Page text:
President Obama is calling on America’s medical research industry to cure cancer.
In his final State of the Union address, delivered Jan. 12, Mr. Obama compared this moment to that embraced by the nation in response to the Soviet Union’s foray into space: Within 12 years, Americans stepped foot on the Moon.
“Last year, Vice President [Joe] Biden said that, with a new moon shot, America can cure cancer,” President Obama said. “Tonight, I’m announcing a new national effort to get it done.”
No further details were given, except that Vice President Biden is being put “in charge of Mission Control,” after noting his role in getting increased funding in the recent budget for the National Institutes of Health.
The American Association for Cancer Research (AACR) applauded the commitment to curing cancer.
“We have indeed reached an inflection point, where the number of discoveries that are being made at such an accelerated pace are saving lives and bringing enormous hope for cancer patients, even those with advanced disease,” Dr. José Baselga, AACR president, said in a statement. “Now is the time for a major new initiative in cancer science that supports and builds upon our basic science foundation while translating these exciting scientific discoveries into improved treatments for cancer patients, such as in the areas of genomics, precision medicine, and immuno-oncology.”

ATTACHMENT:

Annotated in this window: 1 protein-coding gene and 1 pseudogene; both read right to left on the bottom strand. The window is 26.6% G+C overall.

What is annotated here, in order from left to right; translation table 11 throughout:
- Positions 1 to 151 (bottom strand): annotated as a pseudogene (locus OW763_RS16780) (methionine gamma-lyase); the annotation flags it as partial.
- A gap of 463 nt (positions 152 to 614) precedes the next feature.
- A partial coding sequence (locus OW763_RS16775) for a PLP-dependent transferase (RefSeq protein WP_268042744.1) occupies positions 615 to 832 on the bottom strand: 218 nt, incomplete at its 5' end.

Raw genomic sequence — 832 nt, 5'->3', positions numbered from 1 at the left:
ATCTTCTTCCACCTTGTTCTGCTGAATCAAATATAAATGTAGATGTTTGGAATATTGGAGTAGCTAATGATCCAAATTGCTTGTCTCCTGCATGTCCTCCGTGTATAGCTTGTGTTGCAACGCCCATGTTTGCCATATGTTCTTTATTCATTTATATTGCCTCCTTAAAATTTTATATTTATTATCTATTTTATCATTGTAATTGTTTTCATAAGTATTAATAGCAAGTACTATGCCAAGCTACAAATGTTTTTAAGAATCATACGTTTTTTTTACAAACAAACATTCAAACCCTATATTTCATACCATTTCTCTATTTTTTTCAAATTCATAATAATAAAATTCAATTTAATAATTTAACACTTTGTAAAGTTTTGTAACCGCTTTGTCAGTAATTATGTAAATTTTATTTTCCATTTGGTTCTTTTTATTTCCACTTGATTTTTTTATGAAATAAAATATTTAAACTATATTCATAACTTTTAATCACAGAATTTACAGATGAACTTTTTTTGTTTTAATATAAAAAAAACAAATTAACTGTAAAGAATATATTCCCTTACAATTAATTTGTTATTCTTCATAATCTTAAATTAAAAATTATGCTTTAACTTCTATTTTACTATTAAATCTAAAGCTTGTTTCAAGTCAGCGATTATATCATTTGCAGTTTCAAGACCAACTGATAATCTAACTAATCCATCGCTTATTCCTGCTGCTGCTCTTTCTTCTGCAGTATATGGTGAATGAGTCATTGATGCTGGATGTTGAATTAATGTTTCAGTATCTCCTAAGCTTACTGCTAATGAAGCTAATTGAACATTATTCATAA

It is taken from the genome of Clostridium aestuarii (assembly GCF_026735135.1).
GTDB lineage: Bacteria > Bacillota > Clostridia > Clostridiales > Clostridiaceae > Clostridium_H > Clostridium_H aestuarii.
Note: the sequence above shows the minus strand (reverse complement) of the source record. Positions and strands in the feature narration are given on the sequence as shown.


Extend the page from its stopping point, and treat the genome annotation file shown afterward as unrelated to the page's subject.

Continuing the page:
The AACR said that members of its organization were among a group that met with Vice President Biden on Jan. 8 to discuss the state of cancer research.
The American Society of Clinical Oncology concurred.
“With nearly 1.7 million people in the United States diagnosed with cancer each year, and the incidence of cancer expected to rise to 2.3 million cases per year by 2030, it is imperative that we do all we can to bring more effective treatments from the laboratory bench to the patient’s bedside as quickly as possible,” Dr. Richard L. Schilsky, ASCO chief medical officer, said in a statement. “We must recommit to vastly speeding the discovery of new cancer treatments and enabling the possibility of precision medicine for every individual with cancer.”
The annual address to Congress was light on health care issues, with President Obama acknowledging U.S. leadership in helping to halt the Ebola epidemic and adding that “we are on track to end the scourge of HIV/AIDS, and we have the capacity to accomplish the same thing with malaria – something I’ll be pushing this Congress to fund this year.”
Rather, President Obama focused more on the economy and the security of the nation, as well as calling on Americans to be more active in voting and the overall political process.